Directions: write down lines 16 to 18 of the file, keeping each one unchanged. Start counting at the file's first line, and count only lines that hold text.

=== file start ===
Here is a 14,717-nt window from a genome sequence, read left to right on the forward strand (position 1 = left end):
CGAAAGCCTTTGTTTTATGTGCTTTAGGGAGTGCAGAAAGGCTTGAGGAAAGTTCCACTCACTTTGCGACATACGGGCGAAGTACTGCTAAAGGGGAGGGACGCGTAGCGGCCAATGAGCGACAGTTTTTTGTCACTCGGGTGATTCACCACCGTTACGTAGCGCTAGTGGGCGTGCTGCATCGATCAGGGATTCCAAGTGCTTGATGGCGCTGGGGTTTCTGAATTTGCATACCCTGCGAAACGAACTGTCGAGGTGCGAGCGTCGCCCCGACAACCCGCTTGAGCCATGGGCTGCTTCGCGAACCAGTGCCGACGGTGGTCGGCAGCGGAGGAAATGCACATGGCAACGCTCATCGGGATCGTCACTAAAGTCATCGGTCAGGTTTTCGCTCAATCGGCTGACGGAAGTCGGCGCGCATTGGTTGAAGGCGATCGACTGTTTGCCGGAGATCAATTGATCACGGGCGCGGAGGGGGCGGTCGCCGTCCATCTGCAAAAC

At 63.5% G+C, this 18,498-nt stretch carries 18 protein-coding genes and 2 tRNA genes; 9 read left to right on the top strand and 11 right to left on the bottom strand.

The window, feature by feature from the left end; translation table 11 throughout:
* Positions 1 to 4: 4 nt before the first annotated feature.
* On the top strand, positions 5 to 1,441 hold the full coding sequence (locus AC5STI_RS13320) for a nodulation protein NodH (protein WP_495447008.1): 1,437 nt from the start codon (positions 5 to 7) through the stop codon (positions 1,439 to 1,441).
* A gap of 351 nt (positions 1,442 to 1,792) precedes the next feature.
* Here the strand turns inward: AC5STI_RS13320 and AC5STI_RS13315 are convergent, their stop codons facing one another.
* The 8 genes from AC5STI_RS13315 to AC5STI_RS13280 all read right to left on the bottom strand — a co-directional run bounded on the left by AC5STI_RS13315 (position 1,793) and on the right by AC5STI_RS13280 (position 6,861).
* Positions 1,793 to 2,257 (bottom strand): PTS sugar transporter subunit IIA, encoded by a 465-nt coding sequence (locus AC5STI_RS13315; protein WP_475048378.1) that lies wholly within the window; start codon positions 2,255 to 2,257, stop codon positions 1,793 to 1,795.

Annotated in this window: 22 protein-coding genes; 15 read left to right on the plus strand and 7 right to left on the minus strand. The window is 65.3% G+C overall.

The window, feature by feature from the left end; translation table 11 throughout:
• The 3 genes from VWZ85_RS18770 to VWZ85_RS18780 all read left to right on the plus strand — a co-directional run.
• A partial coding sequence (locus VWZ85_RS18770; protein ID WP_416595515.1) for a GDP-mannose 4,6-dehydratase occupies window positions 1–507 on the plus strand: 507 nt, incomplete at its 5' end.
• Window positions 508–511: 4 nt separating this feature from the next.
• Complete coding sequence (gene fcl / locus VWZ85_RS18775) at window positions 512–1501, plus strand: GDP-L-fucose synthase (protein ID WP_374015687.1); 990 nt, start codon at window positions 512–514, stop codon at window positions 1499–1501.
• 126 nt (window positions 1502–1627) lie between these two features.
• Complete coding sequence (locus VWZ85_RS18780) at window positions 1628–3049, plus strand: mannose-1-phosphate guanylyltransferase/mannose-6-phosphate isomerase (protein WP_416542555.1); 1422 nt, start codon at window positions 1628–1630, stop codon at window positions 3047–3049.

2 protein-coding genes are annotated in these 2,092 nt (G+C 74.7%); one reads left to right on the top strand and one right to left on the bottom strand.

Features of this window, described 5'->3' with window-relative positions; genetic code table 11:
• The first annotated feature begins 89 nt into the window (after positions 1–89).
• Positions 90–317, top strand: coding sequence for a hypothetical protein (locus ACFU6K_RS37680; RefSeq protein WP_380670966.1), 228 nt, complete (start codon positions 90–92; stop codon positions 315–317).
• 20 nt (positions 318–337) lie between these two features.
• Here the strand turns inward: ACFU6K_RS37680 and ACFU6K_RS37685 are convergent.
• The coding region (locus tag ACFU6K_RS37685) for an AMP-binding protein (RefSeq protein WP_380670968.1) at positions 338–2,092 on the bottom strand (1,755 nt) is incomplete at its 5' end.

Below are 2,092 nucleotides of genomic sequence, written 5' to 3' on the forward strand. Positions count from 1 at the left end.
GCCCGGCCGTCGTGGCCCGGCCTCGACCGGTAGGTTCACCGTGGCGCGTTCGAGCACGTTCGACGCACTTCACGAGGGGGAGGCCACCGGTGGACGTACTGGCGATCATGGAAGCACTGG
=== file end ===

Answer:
• Complete coding sequence (gene fcl / locus VWZ85_RS18775) at window positions 512–1501, plus strand: GDP-L-fucose synthase (protein ID WP_374015687.1); 990 nt, start codon at window positions 512–514, stop codon at window positions 1499–1501.
• 126 nt (window positions 1502–1627) lie between these two features.
• Complete coding sequence (locus VWZ85_RS18780) at window positions 1628–3049, plus strand: mannose-1-phosphate guanylyltransferase/mannose-6-phosphate isomerase (protein WP_416542555.1); 1422 nt, start codon at window positions 1628–1630, stop codon at window positions 3047–3049.